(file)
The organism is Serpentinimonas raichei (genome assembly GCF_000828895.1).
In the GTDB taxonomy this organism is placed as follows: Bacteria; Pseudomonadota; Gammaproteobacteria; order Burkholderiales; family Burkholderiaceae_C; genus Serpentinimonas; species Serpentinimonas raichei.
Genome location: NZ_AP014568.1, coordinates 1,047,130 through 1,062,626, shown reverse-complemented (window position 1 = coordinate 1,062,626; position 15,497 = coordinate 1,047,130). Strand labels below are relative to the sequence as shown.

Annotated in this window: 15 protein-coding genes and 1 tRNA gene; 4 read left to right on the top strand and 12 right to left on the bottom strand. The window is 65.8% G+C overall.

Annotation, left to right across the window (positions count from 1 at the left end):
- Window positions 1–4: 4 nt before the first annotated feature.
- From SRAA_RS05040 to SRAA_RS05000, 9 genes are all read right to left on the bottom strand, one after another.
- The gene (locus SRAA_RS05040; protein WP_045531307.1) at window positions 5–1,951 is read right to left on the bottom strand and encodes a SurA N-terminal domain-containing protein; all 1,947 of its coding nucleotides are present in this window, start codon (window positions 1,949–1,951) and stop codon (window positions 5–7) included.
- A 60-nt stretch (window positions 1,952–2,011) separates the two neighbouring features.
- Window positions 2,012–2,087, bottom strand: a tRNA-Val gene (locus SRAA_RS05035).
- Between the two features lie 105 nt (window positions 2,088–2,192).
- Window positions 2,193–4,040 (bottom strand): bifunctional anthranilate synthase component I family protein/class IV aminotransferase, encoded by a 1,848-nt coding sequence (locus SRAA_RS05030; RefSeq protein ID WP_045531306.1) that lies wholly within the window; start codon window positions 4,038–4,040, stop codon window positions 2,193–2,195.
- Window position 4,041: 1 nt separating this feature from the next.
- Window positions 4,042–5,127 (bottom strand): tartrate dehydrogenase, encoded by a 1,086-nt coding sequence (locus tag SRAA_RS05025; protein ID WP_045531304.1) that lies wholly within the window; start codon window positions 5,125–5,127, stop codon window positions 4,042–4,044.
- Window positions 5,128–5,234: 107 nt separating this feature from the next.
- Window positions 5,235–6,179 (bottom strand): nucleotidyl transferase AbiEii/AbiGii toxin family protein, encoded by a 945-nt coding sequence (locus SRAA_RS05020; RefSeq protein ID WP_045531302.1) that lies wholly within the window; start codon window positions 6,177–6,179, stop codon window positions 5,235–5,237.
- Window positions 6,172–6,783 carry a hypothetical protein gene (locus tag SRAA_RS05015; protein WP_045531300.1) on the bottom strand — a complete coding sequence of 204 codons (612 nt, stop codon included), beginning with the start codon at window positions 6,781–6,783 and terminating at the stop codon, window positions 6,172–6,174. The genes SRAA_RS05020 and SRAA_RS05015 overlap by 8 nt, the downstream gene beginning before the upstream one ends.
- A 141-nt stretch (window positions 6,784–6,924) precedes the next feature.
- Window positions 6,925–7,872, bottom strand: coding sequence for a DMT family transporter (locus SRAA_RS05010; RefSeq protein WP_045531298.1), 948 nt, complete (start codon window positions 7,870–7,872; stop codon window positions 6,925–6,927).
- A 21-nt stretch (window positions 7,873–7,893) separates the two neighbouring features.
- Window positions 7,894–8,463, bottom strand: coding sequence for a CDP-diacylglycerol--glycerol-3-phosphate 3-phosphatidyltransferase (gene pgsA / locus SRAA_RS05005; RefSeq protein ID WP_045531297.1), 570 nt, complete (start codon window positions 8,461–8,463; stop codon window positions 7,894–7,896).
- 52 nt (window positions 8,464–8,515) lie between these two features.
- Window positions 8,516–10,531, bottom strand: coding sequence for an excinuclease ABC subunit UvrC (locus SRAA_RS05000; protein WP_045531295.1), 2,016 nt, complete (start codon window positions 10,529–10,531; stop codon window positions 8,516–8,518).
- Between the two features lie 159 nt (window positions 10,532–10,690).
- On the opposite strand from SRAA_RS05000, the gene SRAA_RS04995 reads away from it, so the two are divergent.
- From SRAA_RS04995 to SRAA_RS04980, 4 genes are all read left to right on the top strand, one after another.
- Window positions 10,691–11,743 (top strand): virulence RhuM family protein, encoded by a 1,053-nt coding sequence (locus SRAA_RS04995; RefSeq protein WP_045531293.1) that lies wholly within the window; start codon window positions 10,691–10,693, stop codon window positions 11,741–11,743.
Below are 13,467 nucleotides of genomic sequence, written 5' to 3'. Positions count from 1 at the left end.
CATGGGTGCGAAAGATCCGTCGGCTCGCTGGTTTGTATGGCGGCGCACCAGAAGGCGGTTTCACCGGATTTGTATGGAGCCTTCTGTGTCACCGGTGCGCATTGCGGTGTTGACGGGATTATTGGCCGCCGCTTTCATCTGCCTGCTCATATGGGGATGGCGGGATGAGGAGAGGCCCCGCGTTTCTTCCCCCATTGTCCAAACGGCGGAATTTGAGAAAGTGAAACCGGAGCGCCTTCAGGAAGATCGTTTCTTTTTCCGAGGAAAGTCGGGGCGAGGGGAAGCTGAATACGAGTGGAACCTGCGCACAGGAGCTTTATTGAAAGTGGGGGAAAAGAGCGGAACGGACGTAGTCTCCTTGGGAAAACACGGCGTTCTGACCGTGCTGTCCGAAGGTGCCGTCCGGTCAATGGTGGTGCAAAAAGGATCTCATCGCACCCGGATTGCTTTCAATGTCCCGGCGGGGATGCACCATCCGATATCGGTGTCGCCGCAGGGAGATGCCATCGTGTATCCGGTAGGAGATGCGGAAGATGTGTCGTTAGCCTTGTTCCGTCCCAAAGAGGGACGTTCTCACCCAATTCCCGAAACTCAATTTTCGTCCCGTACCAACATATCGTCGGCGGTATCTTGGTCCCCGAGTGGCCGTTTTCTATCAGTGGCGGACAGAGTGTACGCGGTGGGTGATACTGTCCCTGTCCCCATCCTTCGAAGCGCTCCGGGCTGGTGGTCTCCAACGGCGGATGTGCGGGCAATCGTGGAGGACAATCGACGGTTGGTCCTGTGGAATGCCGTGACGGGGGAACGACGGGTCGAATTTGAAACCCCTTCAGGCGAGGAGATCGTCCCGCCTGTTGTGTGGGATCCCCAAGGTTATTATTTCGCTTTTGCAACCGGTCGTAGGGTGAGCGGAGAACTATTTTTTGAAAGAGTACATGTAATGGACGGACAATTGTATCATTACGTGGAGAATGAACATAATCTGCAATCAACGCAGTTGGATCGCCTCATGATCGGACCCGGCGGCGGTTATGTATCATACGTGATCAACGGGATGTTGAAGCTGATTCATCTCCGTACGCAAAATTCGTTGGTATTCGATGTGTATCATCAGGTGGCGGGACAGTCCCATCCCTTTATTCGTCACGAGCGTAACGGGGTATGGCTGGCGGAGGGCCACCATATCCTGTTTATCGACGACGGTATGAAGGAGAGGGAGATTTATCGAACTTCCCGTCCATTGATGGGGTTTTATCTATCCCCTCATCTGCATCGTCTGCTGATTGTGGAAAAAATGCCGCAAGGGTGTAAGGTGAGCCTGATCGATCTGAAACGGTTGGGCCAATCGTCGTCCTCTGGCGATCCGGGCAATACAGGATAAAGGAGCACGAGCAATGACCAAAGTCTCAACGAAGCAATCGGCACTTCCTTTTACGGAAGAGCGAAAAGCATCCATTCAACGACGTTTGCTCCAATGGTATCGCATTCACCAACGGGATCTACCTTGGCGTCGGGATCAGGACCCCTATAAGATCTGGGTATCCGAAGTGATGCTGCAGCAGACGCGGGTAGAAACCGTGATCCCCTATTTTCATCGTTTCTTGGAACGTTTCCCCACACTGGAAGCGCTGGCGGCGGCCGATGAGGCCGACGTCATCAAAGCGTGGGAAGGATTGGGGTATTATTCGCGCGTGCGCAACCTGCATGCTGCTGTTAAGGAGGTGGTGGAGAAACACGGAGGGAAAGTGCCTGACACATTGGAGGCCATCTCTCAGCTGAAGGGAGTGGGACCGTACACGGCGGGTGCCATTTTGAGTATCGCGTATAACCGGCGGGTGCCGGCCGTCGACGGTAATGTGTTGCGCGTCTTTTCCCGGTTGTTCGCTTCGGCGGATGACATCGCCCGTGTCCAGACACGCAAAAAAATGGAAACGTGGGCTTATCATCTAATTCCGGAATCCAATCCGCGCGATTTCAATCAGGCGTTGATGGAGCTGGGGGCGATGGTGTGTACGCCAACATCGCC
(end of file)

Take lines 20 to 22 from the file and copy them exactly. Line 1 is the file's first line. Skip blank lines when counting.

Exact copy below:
- A 21-nt stretch (window positions 7,873–7,893) separates the two neighbouring features.
- Window positions 7,894–8,463, bottom strand: coding sequence for a CDP-diacylglycerol--glycerol-3-phosphate 3-phosphatidyltransferase (gene pgsA / locus SRAA_RS05005; RefSeq protein ID WP_045531297.1), 570 nt, complete (start codon window positions 8,461–8,463; stop codon window positions 7,894–7,896).
- 52 nt (window positions 8,464–8,515) lie between these two features.